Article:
Current Government Policies and Programs to Eliminate the Worst Forms of Child Labor
The 20-year National Plan of Action (NPA) for the Elimination of the Worst Forms of Child Labor is currently in its second 5-year phase. This phase focuses on continued promotion of national and local policies to combat child labor, as well as direct, targeted interventions to assist children engaged in exploitive labor. MOMT chairs a National Action Committee for the Elimination of the Worst Forms of Child Labor, which coordinates child labor elimination efforts throughout the country and produces annual reports on the implementation of the NPA. The National Plan of Action of Human Rights in Indonesia (2004-2009) contains a specific objective on protecting the rights of the child, with a series of activities aimed at combating trafficking and protecting against sexual exploitation, pornography, and the worst forms of child labor.
The Indonesia National Medium Term Development Plan (2004-2009) recognizes the problem of child labor and supports the implementation of the National Plan on the Elimination of the Worst Forms of Child Labor. The country's Poverty Reduction Strategy Plan (2005-2009) includes objectives of preventing exploitation and the worst forms of child labor, increasing protection for street children and child workers, and preventing child trafficking. In its monitoring and evaluation system, this plan also has a 2009 target to decrease the number of child trafficking cases.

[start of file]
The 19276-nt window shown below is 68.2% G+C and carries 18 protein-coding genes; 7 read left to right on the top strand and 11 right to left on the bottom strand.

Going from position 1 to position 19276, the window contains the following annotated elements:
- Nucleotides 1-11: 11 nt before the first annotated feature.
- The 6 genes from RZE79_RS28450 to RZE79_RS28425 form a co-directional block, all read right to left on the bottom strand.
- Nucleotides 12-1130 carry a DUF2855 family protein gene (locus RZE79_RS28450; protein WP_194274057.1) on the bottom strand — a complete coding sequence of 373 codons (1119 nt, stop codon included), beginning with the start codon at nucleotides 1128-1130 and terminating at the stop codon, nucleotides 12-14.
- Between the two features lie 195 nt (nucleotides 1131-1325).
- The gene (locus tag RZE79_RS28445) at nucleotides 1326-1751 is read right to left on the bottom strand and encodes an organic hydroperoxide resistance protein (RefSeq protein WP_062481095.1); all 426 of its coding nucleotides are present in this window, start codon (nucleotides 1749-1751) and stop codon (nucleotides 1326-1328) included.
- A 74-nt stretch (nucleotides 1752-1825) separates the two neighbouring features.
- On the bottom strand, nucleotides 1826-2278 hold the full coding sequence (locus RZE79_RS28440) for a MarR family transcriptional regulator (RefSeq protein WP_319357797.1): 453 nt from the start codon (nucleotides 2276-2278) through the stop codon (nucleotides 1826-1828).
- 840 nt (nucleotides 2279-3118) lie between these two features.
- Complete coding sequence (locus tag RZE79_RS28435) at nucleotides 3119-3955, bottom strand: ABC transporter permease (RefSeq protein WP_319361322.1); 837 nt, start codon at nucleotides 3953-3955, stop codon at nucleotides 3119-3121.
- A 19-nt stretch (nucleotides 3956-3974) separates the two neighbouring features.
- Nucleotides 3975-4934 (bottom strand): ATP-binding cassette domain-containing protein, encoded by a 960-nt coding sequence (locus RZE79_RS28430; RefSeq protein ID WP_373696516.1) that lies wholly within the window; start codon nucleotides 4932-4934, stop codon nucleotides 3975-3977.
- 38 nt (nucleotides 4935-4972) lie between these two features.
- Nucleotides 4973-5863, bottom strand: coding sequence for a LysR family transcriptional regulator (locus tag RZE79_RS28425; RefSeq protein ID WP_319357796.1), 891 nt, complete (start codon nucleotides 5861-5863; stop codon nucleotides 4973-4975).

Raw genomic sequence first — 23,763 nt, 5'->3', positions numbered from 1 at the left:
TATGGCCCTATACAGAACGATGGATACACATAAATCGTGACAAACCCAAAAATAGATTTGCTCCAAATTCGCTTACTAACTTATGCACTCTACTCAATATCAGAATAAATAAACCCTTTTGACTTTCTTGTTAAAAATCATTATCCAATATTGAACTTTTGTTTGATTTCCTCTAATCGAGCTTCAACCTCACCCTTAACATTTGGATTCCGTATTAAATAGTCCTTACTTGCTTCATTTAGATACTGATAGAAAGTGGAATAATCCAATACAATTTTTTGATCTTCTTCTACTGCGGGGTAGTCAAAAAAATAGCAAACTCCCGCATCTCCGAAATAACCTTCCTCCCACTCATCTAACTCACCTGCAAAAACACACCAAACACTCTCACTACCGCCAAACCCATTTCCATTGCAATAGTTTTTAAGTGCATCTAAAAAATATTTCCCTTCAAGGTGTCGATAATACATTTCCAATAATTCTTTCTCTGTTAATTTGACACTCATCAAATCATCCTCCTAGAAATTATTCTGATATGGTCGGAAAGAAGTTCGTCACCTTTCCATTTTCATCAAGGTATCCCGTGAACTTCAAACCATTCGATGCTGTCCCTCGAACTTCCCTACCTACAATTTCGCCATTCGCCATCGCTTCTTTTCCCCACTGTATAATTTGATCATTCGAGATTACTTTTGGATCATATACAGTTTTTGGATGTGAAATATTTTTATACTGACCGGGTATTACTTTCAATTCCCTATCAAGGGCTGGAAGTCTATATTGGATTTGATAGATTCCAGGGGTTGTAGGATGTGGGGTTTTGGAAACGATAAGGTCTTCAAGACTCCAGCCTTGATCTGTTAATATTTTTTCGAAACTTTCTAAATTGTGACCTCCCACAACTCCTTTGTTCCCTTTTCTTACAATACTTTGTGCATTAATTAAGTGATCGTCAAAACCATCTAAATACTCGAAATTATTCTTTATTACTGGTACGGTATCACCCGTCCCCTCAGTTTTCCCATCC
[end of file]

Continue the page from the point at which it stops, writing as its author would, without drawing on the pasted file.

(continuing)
The National Plan of Action to Combat Commercial Sexual Exploitation is in place to help address the commercial sexual exploitation of children. Under the anti-trafficking law, Standard Operating Procedures for the return and reintegration of trafficking victims were finalized and launched in August 2008. The national Government collaborates with NGOs on efforts to raise awareness on trafficking, provide assistance to law enforcement, and protect trafficking victims. The Government is implementing "Operation Flower" an operation targeted at children trafficked for commercial sexual exploitation. In 2008, the operation was conducted in 11 provinces and rescued hundreds of victims, primarily children. The Foreign Affairs Ministry operates shelters at its embassies and consulates in several countries, including Kuwait, Malaysia, Saudi Arabia, and Singapore. The Indonesian National Police operate a medical recovery center for victims of trafficking in Jakarta, and other recovery centers exist in Surabaya, Pontianak, and Makassar. Indonesia is one of several countries in South East Asia participating in a campaign by MTV and USAID to raise awareness on human trafficking. A number of local governments have also established and are operating shelters for trafficking victims, and several districts and provinces have adopted anti-trafficking regulations and implemented anti-trafficking activities through their Anti-Trafficking Committees and district action plans. As of the end of 2008, 26 provinces had such committees or task forces. Also in 2008, the number of women's help desks for assisting exploited women and children, including those exploited through trafficking, increased to 305 nationwide.